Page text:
Introduction: Heritage, Nationhood, and Language
Migrants with Japan Connections
Author: Neriko Doerr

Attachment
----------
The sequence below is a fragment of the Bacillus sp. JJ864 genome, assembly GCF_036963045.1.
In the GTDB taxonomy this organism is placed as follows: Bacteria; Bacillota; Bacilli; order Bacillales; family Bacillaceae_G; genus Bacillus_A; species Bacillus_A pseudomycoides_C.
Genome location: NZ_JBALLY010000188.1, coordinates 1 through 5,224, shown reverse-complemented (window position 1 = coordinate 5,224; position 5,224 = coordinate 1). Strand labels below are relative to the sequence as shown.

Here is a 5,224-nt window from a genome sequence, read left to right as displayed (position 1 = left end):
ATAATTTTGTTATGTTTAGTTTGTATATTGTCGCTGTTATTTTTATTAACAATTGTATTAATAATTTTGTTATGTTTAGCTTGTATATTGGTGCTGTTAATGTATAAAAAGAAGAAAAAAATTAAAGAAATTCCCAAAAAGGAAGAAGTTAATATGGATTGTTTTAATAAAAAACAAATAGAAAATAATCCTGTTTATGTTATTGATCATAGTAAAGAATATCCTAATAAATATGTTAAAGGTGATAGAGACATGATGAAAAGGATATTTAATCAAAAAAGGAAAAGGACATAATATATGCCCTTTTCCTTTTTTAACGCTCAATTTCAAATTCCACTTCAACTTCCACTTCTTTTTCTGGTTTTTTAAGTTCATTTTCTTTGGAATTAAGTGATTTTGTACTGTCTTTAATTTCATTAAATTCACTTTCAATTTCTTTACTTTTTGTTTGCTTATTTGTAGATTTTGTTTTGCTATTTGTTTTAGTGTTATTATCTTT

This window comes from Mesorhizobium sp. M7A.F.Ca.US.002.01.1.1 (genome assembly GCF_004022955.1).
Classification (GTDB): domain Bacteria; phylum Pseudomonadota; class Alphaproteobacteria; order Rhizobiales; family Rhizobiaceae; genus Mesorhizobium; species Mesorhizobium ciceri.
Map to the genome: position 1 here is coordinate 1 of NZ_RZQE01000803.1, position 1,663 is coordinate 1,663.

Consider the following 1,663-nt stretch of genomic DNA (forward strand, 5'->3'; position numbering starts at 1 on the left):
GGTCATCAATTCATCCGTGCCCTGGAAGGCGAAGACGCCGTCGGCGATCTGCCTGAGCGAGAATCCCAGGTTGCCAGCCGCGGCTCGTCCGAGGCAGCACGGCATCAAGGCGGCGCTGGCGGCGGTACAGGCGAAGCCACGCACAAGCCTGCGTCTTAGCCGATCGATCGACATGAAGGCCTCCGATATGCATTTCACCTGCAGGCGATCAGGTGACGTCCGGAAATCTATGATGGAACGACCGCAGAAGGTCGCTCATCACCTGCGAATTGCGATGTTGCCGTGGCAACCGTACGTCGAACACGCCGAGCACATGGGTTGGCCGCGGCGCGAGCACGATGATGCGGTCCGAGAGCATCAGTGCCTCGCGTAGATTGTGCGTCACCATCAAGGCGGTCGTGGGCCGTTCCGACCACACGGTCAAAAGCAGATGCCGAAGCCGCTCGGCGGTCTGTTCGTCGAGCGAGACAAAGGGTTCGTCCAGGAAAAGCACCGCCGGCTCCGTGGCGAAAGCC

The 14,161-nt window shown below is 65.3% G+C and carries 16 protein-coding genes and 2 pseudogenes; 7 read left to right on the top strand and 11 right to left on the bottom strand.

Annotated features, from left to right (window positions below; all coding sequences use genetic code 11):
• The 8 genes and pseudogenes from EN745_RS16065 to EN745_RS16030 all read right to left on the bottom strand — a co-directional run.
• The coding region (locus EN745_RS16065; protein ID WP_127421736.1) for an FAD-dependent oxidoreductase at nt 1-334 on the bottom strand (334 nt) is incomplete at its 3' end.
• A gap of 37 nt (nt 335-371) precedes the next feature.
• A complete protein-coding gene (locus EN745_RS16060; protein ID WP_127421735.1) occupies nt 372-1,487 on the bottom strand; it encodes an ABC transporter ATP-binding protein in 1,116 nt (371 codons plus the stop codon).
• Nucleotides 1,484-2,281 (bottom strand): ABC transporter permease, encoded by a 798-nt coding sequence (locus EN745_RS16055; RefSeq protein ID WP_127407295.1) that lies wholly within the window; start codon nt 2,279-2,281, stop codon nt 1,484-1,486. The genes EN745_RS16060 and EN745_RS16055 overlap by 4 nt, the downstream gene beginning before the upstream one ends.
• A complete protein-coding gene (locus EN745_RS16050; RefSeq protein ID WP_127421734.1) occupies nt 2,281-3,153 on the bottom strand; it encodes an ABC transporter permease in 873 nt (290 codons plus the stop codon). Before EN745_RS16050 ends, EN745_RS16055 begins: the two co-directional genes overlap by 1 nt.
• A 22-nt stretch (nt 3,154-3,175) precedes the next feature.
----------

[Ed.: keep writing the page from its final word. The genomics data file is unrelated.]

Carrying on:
The latter half of the twentieth century saw the notion of "heritage" become one of the critical global tropes, through which many have voiced their preoccupations and aspirations. At the heart of heritage politics are three questions: what heritage is, who decides what it is, and for whom is the decision made. Researchers on heritage language education have rarely asked these questions. Determining what constitutes one's "heritage language" is a complex effort; for migrants, claiming which language is their heritage language can also be a political statement. Based on ethnographic research in Bolivia, Peru, the United States, and Japan, the articles in this two-part series, "Heritage, Nationhood, and Language," investigate diverse subjectivities of migrants with connections to Japan and analyze the processes by which they negotiate, contest, support, and rupture the notion of heritage. The articles examine the disjunctures between the notion of social justice and the experiences of empowerment and marginalization among these migrants. This series sheds light on the conditions, processes, and effects of a particular language becoming one's "heritage." Intersecting factors that influence the ways a language becomes one's "heritage" include a desire for belonging, a drive for social status, aspirations for economic gain, fear and guilt about discrimination, and an obligation and hope for social justice. This introduction outlines the historical and theoretical backgrounds to the subject and introduces the main arguments of the articles in the two-part series.